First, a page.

As I’ve written before, on March 24, 2013, a severe unnamed wind and hail storm hit the Central Florida area.  The storm caused significant damage to area homes and businesses.  In this case, our clients purchased replacement costs homeowners insurance coverage for their home.  Replacement cost insurance coverage pays the cost of replacement if any part of your home is damaged.  Replacement cost coverage pays the replacement cost without any deduction for age, and there is no depreciation or pro rata reductions of any sort.  This includes the replacement of a roof regardless of age if it needs replacement due to storm damage. 

Our clients reported to their homeowners insurance company that they had sustained hail damage to their roof as a result of the March 24, 2013 storm.  Their insurance company hired what is known as an outside adjuster to inspect the roof.  The outside inspector is not a roofer, contractor or engineer.  This outside adjuster confirmed that there was hail damage to the roof but said that less than 25% of the roof had been damaged, and therefore the insurance company denied the claim.

This week we filed a lawsuit against the homeowners insurer for breach of contract.

First, the hail storm did not damage less than 25% of the roof.  The entire damage sustained hail damage.

Second, the insurance company is required to replace the roof even if less than 25% of the roof was damaged.  In Florida, if part of your home is damage and requires replacement of items and the replaced items do not match in quality, color, or size, the insurance company is required to upgrade the old remaining parts to match the new.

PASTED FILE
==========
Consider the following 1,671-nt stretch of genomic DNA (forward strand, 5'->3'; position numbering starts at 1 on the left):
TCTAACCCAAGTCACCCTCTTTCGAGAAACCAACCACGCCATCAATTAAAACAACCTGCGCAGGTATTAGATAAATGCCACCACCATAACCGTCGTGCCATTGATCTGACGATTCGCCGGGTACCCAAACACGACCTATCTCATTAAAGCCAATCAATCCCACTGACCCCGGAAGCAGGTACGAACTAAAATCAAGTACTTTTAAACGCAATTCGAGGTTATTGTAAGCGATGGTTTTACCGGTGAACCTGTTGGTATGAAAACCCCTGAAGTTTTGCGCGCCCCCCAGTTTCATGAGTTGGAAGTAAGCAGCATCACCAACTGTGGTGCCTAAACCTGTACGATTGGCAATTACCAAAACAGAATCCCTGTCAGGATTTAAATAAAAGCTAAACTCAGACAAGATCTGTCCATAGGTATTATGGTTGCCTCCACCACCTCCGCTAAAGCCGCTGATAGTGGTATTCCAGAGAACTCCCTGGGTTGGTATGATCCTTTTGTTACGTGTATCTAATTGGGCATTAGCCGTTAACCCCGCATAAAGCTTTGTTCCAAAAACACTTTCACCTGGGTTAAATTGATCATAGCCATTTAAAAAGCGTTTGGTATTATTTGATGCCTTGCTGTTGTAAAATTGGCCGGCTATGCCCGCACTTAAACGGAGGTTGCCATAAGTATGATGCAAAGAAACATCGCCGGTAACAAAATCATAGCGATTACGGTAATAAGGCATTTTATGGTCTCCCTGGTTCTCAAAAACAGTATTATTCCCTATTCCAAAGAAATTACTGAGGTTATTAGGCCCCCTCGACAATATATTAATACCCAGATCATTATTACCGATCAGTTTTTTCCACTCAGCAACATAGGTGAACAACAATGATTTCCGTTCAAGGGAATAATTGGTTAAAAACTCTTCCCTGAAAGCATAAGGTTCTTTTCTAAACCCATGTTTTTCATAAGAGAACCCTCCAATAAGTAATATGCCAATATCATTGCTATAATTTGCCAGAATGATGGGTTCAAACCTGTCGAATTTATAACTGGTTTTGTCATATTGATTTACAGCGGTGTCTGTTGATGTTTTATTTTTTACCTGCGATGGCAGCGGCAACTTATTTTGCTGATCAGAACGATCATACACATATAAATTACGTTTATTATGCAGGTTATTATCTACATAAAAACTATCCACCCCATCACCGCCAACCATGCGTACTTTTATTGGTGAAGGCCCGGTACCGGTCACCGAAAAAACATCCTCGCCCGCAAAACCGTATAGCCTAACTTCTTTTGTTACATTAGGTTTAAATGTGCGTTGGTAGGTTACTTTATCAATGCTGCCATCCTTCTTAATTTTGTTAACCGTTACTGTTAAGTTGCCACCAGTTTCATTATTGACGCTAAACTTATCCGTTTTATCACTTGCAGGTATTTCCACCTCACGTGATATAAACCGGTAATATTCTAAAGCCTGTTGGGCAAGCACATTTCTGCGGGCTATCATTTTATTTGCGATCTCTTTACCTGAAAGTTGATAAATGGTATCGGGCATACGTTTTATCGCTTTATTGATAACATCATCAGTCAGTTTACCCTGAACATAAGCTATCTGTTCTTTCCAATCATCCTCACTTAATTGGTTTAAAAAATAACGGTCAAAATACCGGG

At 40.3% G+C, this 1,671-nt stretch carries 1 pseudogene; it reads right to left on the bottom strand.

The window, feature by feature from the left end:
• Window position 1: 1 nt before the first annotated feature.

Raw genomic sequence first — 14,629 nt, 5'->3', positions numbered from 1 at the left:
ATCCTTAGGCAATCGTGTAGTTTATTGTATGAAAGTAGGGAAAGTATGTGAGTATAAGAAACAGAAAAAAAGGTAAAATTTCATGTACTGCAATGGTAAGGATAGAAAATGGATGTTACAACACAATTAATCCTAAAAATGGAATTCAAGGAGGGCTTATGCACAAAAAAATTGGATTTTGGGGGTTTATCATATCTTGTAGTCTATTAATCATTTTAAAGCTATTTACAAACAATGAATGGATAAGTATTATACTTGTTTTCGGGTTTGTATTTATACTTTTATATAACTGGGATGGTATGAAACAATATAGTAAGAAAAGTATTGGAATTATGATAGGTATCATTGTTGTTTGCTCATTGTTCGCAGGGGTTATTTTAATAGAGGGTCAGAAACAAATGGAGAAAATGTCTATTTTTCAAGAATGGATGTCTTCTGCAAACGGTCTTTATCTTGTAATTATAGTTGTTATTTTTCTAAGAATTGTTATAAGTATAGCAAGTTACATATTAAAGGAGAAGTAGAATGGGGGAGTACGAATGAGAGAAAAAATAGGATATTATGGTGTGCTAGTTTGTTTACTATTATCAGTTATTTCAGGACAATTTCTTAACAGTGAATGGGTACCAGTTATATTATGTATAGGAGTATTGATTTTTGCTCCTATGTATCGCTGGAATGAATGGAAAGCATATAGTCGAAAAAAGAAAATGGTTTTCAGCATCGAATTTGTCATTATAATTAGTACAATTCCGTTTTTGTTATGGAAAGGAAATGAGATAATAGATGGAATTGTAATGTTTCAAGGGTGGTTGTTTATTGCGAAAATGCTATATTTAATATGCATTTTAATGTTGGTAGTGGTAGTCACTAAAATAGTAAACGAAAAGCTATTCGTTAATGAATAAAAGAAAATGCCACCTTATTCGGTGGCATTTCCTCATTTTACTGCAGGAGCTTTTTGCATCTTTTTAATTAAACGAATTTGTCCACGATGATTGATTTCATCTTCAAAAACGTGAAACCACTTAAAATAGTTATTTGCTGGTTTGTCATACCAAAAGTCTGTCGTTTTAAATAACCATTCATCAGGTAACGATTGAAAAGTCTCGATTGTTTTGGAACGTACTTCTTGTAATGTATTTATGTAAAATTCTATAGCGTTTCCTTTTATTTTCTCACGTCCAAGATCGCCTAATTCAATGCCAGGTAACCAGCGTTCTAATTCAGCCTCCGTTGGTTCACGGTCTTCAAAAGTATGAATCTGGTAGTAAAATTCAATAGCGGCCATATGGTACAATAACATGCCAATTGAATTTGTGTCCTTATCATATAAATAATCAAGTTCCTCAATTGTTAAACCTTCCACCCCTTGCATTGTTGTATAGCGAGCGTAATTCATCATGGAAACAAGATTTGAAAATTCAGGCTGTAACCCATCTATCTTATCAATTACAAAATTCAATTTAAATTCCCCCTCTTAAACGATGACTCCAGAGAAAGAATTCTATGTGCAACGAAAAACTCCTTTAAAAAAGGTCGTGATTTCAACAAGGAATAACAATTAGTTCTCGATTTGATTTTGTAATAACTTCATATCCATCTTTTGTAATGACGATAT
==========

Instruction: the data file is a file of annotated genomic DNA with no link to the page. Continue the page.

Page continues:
Thus, in this case, the insurance company is agreeing that it must replace some of my clients shingles due to the hail damage.  There is no way that the shingles will match the old remaining shingles.  Accordingly, under Florida’s “matching” rule, the insurance company is required to replace the entire roof.

Further, it is nearly impossible to spot repair the shingles which the insurance company agrees are damaged.  I’ve had many roofers and engineers agree with me that such attempts to spot repair often cause more damage than they are attempting to repair.

If we win this case, the insurance company will be required to pay our attorneys’ fees and costs.  And, if we lose, we’ll work for free.  Additionally, I will front all expenses for the case.  In a case like this, that will include, a roofer, an engineer and a forensic meteorologist.

Always remember, “NO” is not the end of the inquiry.  It is just the beginning.  In fact, I can’t win your case until the insurance company says “NO.”  So, don’t be discouraged or intimidated by an insurance denial.  Every case I’ve ever won all have one thing in common – they all started with “NO.”

Mark Nation